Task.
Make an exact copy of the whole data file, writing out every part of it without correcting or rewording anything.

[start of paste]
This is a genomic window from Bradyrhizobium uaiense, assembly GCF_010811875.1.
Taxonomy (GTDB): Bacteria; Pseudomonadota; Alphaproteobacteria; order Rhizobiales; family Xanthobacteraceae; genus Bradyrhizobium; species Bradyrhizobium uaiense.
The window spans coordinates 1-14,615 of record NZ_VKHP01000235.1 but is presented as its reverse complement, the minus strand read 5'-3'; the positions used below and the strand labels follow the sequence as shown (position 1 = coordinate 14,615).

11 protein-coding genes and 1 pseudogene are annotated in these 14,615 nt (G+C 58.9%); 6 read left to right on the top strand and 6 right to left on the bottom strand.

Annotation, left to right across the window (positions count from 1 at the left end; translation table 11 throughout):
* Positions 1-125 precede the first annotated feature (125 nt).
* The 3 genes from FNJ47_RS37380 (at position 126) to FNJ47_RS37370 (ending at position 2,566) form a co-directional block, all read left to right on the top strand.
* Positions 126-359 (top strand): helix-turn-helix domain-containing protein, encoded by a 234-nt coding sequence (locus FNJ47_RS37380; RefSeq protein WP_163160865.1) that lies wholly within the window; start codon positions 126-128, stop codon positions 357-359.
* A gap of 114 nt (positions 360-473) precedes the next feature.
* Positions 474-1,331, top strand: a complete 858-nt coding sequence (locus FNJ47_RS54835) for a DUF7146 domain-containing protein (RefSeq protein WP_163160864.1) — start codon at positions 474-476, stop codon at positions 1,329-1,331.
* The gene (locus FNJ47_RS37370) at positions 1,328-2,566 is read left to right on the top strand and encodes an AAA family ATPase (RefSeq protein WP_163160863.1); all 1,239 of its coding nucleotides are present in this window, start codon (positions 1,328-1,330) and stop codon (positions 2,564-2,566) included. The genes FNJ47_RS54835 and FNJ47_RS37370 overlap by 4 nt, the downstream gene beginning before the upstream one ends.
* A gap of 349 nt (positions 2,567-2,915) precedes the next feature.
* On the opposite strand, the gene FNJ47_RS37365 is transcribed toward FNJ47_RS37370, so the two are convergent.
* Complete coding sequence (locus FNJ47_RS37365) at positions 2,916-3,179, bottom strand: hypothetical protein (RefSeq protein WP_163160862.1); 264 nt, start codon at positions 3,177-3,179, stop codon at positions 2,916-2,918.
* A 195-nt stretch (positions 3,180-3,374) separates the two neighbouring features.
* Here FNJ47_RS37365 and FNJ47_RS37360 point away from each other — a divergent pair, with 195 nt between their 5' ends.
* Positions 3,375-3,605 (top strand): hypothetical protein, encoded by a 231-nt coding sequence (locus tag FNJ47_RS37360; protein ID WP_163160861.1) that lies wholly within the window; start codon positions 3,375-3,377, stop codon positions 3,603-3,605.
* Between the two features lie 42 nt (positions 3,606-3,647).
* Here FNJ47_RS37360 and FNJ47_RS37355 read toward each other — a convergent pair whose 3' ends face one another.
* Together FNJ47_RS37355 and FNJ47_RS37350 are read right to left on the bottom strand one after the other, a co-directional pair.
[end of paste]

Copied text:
This is a genomic window from Bradyrhizobium uaiense, assembly GCF_010811875.1.
Taxonomy (GTDB): Bacteria; Pseudomonadota; Alphaproteobacteria; order Rhizobiales; family Xanthobacteraceae; genus Bradyrhizobium; species Bradyrhizobium uaiense.
The window spans coordinates 1-14,615 of record NZ_VKHP01000235.1 but is presented as its reverse complement, the minus strand read 5'-3'; the positions used below and the strand labels follow the sequence as shown (position 1 = coordinate 14,615).

11 protein-coding genes and 1 pseudogene are annotated in these 14,615 nt (G+C 58.9%); 6 read left to right on the top strand and 6 right to left on the bottom strand.

Annotation, left to right across the window (positions count from 1 at the left end; translation table 11 throughout):
* Positions 1-125 precede the first annotated feature (125 nt).
* The 3 genes from FNJ47_RS37380 (at position 126) to FNJ47_RS37370 (ending at position 2,566) form a co-directional block, all read left to right on the top strand.
* Positions 126-359 (top strand): helix-turn-helix domain-containing protein, encoded by a 234-nt coding sequence (locus FNJ47_RS37380; RefSeq protein WP_163160865.1) that lies wholly within the window; start codon positions 126-128, stop codon positions 357-359.
* A gap of 114 nt (positions 360-473) precedes the next feature.
* Positions 474-1,331, top strand: a complete 858-nt coding sequence (locus FNJ47_RS54835) for a DUF7146 domain-containing protein (RefSeq protein WP_163160864.1) — start codon at positions 474-476, stop codon at positions 1,329-1,331.
* The gene (locus FNJ47_RS37370) at positions 1,328-2,566 is read left to right on the top strand and encodes an AAA family ATPase (RefSeq protein WP_163160863.1); all 1,239 of its coding nucleotides are present in this window, start codon (positions 1,328-1,330) and stop codon (positions 2,564-2,566) included. The genes FNJ47_RS54835 and FNJ47_RS37370 overlap by 4 nt, the downstream gene beginning before the upstream one ends.
* A gap of 349 nt (positions 2,567-2,915) precedes the next feature.
* On the opposite strand, the gene FNJ47_RS37365 is transcribed toward FNJ47_RS37370, so the two are convergent.
* Complete coding sequence (locus FNJ47_RS37365) at positions 2,916-3,179, bottom strand: hypothetical protein (RefSeq protein WP_163160862.1); 264 nt, start codon at positions 3,177-3,179, stop codon at positions 2,916-2,918.
* A 195-nt stretch (positions 3,180-3,374) separates the two neighbouring features.
* Here FNJ47_RS37365 and FNJ47_RS37360 point away from each other — a divergent pair, with 195 nt between their 5' ends.
* Positions 3,375-3,605 (top strand): hypothetical protein, encoded by a 231-nt coding sequence (locus tag FNJ47_RS37360; protein ID WP_163160861.1) that lies wholly within the window; start codon positions 3,375-3,377, stop codon positions 3,603-3,605.
* Between the two features lie 42 nt (positions 3,606-3,647).
* Here FNJ47_RS37360 and FNJ47_RS37355 read toward each other — a convergent pair whose 3' ends face one another.
* Together FNJ47_RS37355 and FNJ47_RS37350 are read right to left on the bottom strand one after the other, a co-directional pair.